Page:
If you live here in the Bay Area, or at least have flown in regularly enough, a view like this one might be one you take for granted.
Photographer Stuart Dixon took this from a small airplane near Livermore a few weeks ago, and generously allowed me to use it here.
Beyond being a cool view of the Coast Range, it’s a cool view of what sun exposure and varied topography do for a place. Which is cool, I promise: look, the north-facing slopes are shady and heavily forested; the south-facing slopes are patchier; the tops of the hills, the most exposed, don’t have anything big growing on them.
Varied topography and exposure did that!
It means there’s lots of little niches for different things to grow in. It also means if it’s too hot and dry on top, animals (or, on a longer time-scale, plants) can move over to a north-facing slope. Too cool and wet? Try the top, or the south-facing slope. These little migrations can happen in hours, days, seasons, years, millenia.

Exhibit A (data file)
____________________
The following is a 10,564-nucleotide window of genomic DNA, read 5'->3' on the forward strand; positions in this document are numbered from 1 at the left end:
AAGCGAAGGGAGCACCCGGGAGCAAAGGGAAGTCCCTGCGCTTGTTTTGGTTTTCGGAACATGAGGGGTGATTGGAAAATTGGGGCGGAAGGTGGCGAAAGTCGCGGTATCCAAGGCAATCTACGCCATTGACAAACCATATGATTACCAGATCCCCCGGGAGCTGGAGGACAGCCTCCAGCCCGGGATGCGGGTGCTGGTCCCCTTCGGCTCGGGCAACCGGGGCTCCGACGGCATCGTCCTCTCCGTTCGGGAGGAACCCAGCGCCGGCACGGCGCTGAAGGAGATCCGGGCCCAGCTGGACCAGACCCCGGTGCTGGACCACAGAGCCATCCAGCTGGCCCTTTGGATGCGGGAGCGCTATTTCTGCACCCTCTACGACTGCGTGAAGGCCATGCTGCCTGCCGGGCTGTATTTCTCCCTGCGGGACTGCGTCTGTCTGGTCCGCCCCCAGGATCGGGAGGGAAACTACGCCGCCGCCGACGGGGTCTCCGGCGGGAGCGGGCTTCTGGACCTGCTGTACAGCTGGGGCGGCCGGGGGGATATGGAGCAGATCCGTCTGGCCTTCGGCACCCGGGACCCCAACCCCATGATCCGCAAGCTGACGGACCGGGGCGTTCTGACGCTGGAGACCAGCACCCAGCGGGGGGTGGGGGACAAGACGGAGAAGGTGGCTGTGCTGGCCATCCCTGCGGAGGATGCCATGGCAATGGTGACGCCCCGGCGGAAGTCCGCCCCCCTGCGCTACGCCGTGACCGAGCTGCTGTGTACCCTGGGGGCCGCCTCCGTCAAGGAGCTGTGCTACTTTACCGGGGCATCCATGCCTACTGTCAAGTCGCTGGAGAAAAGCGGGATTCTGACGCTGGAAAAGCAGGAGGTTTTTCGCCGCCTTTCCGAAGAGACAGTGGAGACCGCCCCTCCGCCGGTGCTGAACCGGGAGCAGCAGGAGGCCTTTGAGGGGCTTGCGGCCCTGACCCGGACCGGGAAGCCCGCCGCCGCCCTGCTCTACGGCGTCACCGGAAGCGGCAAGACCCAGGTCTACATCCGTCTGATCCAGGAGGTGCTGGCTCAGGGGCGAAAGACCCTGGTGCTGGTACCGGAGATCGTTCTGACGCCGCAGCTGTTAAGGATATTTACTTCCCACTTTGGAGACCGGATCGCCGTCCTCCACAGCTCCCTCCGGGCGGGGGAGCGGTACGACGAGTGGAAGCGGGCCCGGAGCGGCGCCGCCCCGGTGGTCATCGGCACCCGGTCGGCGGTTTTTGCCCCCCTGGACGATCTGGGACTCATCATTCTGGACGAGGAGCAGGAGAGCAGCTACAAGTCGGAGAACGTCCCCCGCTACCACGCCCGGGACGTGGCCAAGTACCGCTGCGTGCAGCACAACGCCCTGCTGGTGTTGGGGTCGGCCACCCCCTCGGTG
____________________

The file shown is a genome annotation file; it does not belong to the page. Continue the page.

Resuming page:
Those options are a buffer in el nino years, in droughts, or in a changing climate. But if those options are limited–say a development goes in on one of those slopes, or someone decides to log in the area (these are just hypotheticals), then you end up with pieces of habitat that have fewer options. A wildflower or a butterfly or a lizard or whatever might be able to keep living and breeding in that smaller place for a while, but if anything else changes (precipitation, temperature, availability of food, or presence of predators), that buffer’s not there anymore.
That’s why isolated places, like islands or parks are so susceptible to extinctions. They just have fewer options.
It’s also why healthy hills are cool; they have lots of options.